BACKGROUND: Minimally invasive surgery (MIS) and enhanced recovery programs have been increasingly adopted in colorectal surgery. The aim of this prospective observational study was to evaluate the usefulness of the C-reactive protein (CRP) concentration measured on postoperative day 3 (POD-3) as an early predictor of severe complications after minimally invasive colorectal resection. MATERIALS AND METHODS: From January 2014 to December 2015, 160 patients underwent resection of colorectal disease by MIS at the Division of General and Hepatobiliary Surgery, University of Verona Hospital Trust. Among these, CRP measurement was available on POD-3 in 143 patients. RESULTS: Conversion from laparoscopic to open surgery was necessary in 18 patients (12.6%). The mean POD-3 CRP concentration was significantly higher in patients who did than did not require conversions (205.6 ± 89.6 mg/L versus 104.6 ± 85.8 mg/L, respectively; P < 0.001), even in the absence of postoperative complications, and these patients were therefore excluded from the subsequent analysis. No deaths occurred during the study period, but complications occurred in 39 patients (31.2%). Among these, 24 patients (61.5%) developed surgery-related complications. A POD-3 CRP concentration of 120 mg/L was highly reliable for excluding the occurrence of surgery-related and severe complications. The negative predictive values for excluding surgery-related and severe complications was 86.8% and 97.7%, respectively. CONCLUSIONS: Assessment of the POD-3 CRP concentration after colorectal MIS is clinically significant for excluding the occurrence of surgery-related and severe complications. This measurement is a largely available, inexpensive, and easy-to-use tool that allows early and safe discharge in the setting of colorectal MIS and enhanced recovery programs.

C-reactive protein as early predictor of complications after minimally invasive colorectal resection

PEDRAZZANI, Corrado
;
Moro, Margherita;Mantovani, Guido;Lazzarini, Enrico;CONCI, Simone;RUZZENENTE, Andrea;LIPPI, Giuseppe;GUGLIELMI, Alfredo
2017

Abstract

BACKGROUND: Minimally invasive surgery (MIS) and enhanced recovery programs have been increasingly adopted in colorectal surgery. The aim of this prospective observational study was to evaluate the usefulness of the C-reactive protein (CRP) concentration measured on postoperative day 3 (POD-3) as an early predictor of severe complications after minimally invasive colorectal resection. MATERIALS AND METHODS: From January 2014 to December 2015, 160 patients underwent resection of colorectal disease by MIS at the Division of General and Hepatobiliary Surgery, University of Verona Hospital Trust. Among these, CRP measurement was available on POD-3 in 143 patients. RESULTS: Conversion from laparoscopic to open surgery was necessary in 18 patients (12.6%). The mean POD-3 CRP concentration was significantly higher in patients who did than did not require conversions (205.6 ± 89.6 mg/L versus 104.6 ± 85.8 mg/L, respectively; P < 0.001), even in the absence of postoperative complications, and these patients were therefore excluded from the subsequent analysis. No deaths occurred during the study period, but complications occurred in 39 patients (31.2%). Among these, 24 patients (61.5%) developed surgery-related complications. A POD-3 CRP concentration of 120 mg/L was highly reliable for excluding the occurrence of surgery-related and severe complications. The negative predictive values for excluding surgery-related and severe complications was 86.8% and 97.7%, respectively. CONCLUSIONS: Assessment of the POD-3 CRP concentration after colorectal MIS is clinically significant for excluding the occurrence of surgery-related and severe complications. This measurement is a largely available, inexpensive, and easy-to-use tool that allows early and safe discharge in the setting of colorectal MIS and enhanced recovery programs.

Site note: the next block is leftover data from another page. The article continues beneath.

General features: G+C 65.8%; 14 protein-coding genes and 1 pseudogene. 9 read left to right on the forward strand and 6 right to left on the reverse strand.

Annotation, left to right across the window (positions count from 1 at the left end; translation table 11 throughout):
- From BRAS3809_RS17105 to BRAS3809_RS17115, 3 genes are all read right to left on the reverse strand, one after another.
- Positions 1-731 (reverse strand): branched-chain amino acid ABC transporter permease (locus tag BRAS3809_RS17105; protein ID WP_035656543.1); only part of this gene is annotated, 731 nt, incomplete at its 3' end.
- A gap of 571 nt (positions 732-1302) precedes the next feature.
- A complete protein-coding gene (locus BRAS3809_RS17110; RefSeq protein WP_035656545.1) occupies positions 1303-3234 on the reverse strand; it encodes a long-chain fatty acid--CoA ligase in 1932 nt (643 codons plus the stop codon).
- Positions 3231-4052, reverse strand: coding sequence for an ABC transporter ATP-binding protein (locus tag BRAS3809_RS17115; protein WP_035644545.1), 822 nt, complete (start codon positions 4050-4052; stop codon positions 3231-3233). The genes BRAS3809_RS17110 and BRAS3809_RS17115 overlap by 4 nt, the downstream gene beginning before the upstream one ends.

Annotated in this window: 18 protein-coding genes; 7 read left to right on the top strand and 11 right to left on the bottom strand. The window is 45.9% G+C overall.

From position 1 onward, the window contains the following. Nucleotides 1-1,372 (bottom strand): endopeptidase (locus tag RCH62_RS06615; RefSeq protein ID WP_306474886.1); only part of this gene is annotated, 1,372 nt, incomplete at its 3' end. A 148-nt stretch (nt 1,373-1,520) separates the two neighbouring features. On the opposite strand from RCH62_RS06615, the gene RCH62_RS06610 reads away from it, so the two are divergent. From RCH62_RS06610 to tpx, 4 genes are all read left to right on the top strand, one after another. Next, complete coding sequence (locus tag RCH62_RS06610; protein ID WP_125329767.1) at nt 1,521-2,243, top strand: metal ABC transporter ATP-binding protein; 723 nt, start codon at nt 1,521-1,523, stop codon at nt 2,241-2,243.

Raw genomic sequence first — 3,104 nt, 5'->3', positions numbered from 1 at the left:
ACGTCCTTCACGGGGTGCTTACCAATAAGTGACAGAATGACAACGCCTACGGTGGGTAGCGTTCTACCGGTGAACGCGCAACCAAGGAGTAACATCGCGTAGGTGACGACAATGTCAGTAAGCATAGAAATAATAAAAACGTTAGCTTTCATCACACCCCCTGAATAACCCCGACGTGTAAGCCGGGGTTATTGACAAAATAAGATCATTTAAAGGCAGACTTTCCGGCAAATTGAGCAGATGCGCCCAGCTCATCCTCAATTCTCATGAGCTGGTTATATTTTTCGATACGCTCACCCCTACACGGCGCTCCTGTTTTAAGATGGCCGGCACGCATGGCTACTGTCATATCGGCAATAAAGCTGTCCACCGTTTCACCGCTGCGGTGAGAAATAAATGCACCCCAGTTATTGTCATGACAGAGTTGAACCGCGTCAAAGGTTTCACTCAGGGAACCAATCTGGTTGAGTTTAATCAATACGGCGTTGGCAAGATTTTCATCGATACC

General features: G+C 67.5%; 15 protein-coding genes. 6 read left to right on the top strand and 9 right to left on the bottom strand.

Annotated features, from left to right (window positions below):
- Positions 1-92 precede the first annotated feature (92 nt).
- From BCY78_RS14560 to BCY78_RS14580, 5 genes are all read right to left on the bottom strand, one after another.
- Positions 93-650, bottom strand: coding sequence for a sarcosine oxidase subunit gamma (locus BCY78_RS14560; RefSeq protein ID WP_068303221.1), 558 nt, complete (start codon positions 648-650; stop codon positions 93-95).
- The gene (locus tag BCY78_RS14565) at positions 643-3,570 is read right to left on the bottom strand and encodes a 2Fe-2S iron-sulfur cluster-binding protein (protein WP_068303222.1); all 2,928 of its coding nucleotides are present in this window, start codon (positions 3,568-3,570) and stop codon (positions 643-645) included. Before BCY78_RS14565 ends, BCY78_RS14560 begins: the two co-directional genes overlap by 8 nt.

C-reactive protein; colorectal surgery; enhanced recovery program; laparoscopy; minimally invasive surgery; postoperative complications
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Utilizza questo identificativo per citare o creare un link a questo documento: http://hdl.handle.net/11562/956655
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